It being a Sunday, my regular doctor was not around. Somehow, Andrew found a place. This was before he had a computer. I think he used what the ancients called a “telephone book.” Anyway, he carried me in and laid me on a table. A human in a white coat came over and consulted with Andrew. Even though I couldn’t move, I could still hear. The gist of the conversation was that the poison from the toad, among other things, dehydrated me. So a needle was stuck in me. If I could have moved, I would have bit the vet. We were there three hours and the whole time Andrew stroked my head and talked to me. Once I saw a single tear roll down his face.
As Andrew likes to tell it, $900.00 later, he carried me out of there.
In a day or so, I was my old self again, making Andrew’s life miserable and causing trouble. But I did let up bit because I remembered that single tear.
FREEDOM! At long last, I was free for a short while today. I’m Danny the Dog and I write about my adventures in these pages. For the neophytes in the crowd, I’ll explain that I live on a boat with my human (whose name is Andrew) in Fort Lauderdale, Florida. To set this story up correctly, I’ll have to go over some previously disclosed material.
Every morning I take Andrew for a walk, and when we return, he ties my leash to the dock. There is a bowl of water and the leash is twenty feet long, so I have no problem with that because I like sitting outside in the cool of the morning. To thank me for talking him for his walk, he gives me a hotdog every morning (yummy, my favorite!). And then he lets me sit outside until the sun comes fully up. And as an extra bonus, I get to bark at Duke and Little Guy, two dogs that live across the water on the other side of the marina. Can you believe this? Every morning they have the effrontery to come out of their boat and take their humans for a walk. In my marina!
Now on to the great escape.
Our routine is this: I’ll sit on the dock until I’m good and ready to go in. Then I’ll give my one bark command and Andrew will come out and unclip me from the leash. I then proceed to the back of the boat and go down the gangplank. It works for us, but this morning I had another idea. You see, on the way back to the boat, I had detected an enticing scent. It was some sort of human food. But Andrew would not let me get near it. And the day I can’t outsmart Andrew is the day I’ll turn in my membership card to the canine race.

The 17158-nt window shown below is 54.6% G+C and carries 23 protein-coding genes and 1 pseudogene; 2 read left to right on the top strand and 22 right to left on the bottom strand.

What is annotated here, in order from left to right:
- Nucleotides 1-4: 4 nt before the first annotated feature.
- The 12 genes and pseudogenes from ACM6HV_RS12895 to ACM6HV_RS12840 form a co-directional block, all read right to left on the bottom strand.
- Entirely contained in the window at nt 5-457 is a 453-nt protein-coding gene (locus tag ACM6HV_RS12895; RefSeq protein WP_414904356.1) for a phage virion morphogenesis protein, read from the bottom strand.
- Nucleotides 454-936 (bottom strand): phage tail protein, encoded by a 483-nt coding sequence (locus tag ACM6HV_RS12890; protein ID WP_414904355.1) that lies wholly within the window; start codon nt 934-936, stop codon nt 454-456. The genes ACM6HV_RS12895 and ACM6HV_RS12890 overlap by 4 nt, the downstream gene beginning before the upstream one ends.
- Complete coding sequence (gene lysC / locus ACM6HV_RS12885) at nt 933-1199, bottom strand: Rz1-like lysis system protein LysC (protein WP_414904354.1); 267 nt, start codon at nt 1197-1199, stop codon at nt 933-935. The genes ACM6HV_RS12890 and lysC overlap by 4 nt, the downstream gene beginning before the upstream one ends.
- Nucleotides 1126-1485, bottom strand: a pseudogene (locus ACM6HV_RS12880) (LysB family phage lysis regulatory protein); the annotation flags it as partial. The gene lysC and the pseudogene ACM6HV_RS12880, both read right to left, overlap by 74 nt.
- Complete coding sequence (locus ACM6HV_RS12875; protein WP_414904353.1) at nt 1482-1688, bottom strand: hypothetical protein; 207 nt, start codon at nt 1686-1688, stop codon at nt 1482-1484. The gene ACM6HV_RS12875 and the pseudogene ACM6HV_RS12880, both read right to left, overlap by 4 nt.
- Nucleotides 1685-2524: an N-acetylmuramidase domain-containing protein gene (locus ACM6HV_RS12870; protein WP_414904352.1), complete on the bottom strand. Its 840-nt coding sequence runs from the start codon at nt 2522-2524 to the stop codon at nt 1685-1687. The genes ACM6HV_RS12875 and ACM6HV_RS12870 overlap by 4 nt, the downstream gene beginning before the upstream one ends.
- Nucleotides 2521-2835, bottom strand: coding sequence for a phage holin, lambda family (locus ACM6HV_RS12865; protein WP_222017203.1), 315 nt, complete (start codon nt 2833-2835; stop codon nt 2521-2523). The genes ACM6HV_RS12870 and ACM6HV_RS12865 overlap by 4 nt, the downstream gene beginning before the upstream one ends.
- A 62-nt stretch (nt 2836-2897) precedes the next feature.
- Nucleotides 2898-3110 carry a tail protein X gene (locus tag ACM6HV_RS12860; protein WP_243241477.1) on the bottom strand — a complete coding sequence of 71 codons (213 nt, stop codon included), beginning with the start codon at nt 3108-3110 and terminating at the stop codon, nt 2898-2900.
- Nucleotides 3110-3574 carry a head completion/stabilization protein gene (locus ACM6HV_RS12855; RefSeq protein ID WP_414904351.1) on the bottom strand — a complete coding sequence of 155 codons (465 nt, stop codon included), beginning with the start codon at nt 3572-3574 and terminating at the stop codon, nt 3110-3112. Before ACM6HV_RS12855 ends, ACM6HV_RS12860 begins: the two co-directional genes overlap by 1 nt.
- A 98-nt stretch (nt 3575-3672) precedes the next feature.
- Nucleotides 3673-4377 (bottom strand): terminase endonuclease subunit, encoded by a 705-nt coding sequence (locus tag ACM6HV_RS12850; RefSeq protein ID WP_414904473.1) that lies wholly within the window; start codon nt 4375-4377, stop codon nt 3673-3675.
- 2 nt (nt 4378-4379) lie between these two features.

What I did differently this morning was to smile at him when he unclipped me and then I lay down on the dock. I put my chin on my front paws; I looked so cute. It gets him every time. I looked like I wasn’t going anywhere. So Andrew told me he’d give me five more minutes, and then I had to come inside. His big mistake was in not re-attaching me to the leash. As soon as the door closed, I was outta there.
I headed right for the scent I had discovered earlier. What I found was scrumptious. I don’t know what it was, but it was delicious. Then I thought to myself, as long as I’m out and about, I might as well do a little exploring. First, I would go and visit my friend Beth. She always has a kind word for me, rubs my head, and best of all, she gives me a goodie. She must not have been on her boat because I did not see her. So next, I trotted a few boats up the dock to call on Lloyd. His treats aren’t as good as Beth’s, but he’s a good guy. He wasn’t home either. This was getting ridiculous! Where is a dog supposed to cadge a free treat? Then it hit me, Dave and Peggy’s. They live with Duke and Little Guy, so if I can let those two curs live in my marina; the least their humans can do is feed me. Maybe if I looked real cute and sad I could con them into giving me something special.
No dice, no one home. Then I heard it, the voice of doom. “DANNY! DANNY!” It was Andrew calling to me. I don’t know why he does that. I have never responded in any way, shape or form to his calling me in the entirety of our acquaintance.
I saw him before he saw me and ducked behind a car. I let him pass, still calling my name, and then I headed in the opposite direction. That was my mistake; I should have stayed hidden. Andrew turned and saw me and yelled very loud, “STAY!”
I don’t know what came over me, but for the first time in my life, I obeyed him. It must have been something in his voice. I think he was a little angry with me. And I was re-leashed up before I knew it.
Well, that’s the story of my career as an escapee. Andrew was a little ticked off with me, but after I sat through his lecture about running away, I still got half a hotdog when we got home. What a sucker he is.